Debbo
1 year ago

We own a Marriott TS in Oahu. We were traveling to this resort every year for over 5 years so buying was a good option. We love the property there and consider it a 2nd home of sorts. We’ve owned SFR 2nd homes and this was a far cheaper option. I get that people don’t use theirs, but not the case with us. We use every single week of the 3 we own in Hawaii. Its not for every one but it works for us.

Paul
1 year ago

We have an every other year mountain view, 2 bed TS in Oahu. The place is absolutely impressive. It has been owned for 10 years.
We thought of selling it last year. It was purchased at a 25% discount in 2008 recession, hence it was thought to be a good deal.
The deeded property is worth 25% of what we paid. Couple that we annual mainteance fees that escalated from 850 to now 1200 it is proving to be a bad decision.
One would be better off to invest the principal and maintenance fees and shop vacations when they are ready. Time share is like being in a bad marriage with 2 weeks of bliss every other year. If one really wants a TS shop the secondary market. FYI – the 25% value was offered by the secondary market. The folks we purchased the TS from actually offered about 4 cents on the dollar. A deeded property in Hawaii is about the best one can get. What would a TS be worth in most other places would really disappoint?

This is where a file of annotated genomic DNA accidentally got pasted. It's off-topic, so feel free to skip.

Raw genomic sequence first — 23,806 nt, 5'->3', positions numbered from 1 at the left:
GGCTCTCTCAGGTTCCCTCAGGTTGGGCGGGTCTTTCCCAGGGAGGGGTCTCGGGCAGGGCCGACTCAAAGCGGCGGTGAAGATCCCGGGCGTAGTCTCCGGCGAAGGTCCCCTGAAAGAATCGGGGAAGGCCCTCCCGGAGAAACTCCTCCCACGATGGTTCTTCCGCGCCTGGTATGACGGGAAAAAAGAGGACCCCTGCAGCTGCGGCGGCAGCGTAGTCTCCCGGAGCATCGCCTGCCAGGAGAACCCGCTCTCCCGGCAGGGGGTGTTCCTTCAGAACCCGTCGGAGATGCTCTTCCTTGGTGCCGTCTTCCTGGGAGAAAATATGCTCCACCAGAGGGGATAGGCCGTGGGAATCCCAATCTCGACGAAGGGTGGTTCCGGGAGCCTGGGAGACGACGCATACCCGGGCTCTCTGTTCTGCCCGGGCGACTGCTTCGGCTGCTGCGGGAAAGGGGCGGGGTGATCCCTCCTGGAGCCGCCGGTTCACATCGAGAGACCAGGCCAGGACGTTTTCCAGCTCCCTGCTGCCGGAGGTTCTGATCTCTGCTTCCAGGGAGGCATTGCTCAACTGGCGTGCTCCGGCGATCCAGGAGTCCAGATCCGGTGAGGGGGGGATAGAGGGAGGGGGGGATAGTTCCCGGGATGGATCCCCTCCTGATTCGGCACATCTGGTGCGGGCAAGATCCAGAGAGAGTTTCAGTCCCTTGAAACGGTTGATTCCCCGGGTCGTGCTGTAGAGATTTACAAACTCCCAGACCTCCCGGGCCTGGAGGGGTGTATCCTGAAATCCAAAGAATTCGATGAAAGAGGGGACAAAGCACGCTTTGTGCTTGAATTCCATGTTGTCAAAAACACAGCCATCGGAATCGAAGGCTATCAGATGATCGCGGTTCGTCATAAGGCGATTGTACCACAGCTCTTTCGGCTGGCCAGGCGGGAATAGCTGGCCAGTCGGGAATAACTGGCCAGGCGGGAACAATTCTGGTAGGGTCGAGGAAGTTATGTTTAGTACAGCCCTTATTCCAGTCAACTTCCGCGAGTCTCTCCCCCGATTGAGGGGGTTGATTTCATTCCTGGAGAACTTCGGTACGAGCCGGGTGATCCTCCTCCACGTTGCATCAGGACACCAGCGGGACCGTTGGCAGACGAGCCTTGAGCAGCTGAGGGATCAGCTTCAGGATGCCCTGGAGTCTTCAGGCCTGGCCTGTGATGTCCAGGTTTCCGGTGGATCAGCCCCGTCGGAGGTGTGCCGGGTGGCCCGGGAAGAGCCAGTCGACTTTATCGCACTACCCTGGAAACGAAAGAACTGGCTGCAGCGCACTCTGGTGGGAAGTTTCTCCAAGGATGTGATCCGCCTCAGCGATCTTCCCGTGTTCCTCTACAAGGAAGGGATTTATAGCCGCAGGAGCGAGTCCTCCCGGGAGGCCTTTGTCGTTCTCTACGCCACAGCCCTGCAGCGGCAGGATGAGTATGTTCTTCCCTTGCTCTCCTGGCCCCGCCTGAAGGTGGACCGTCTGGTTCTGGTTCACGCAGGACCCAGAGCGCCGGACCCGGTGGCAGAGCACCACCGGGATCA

Kas
Reply to  Paul
1 year ago

I own a timeshare and regret the day I purchased in Florida. Two years now and everyday i ask what the heck was I thinking. The money i pay per month. I could save and go on a vacation on my own each year. Its simply a waste of money. Like pouring your money in a bottomless barrel. The $1600 a year that i make in fees and loan is just not worth it. As i stated i could pay for my own vacation to whereever i decide to go, not to a selected controlled location.

Eric
Reply to  Kas
1 year ago

If you were to stay in the same quality places is that Marietta offers as an example not saying that you can’t afford to pay for them. You looking at maybe 1500 to $2,800 a night some of the more valuable places that they have beachfront Hawaii ski-in ski-out resorts but it’s not saying that you can’t afford to stay in those places and can’t afford to stand those places. People wanting to insure themselves that they can go and have some sort of opportunity to look forward to and they will go if they own it more than likely than if they don’t. And people that spend time together and go on vacations and have those memories to back on . I don’t think they were buying it is any type of intentions of like looking for a return on investment

Pam Howard
Reply to  Kas
1 year ago

You can unload that time share to Resort Resale I don’t have the #. We got out of maintenance fees & hurricane damage plus all other cost. Just please tell them I referred you. Good luck.

Eric
Reply to  Pam Howard
1 year ago

Absolutely if you talk to timeshare owners that own at Marriott Hyatt Hilton.

People don’t buy those products and worry about the maintenance fee and if they do is like looking at an RV and asking what’s the gas mileage that would be a pretty stupid thing to ask the salesman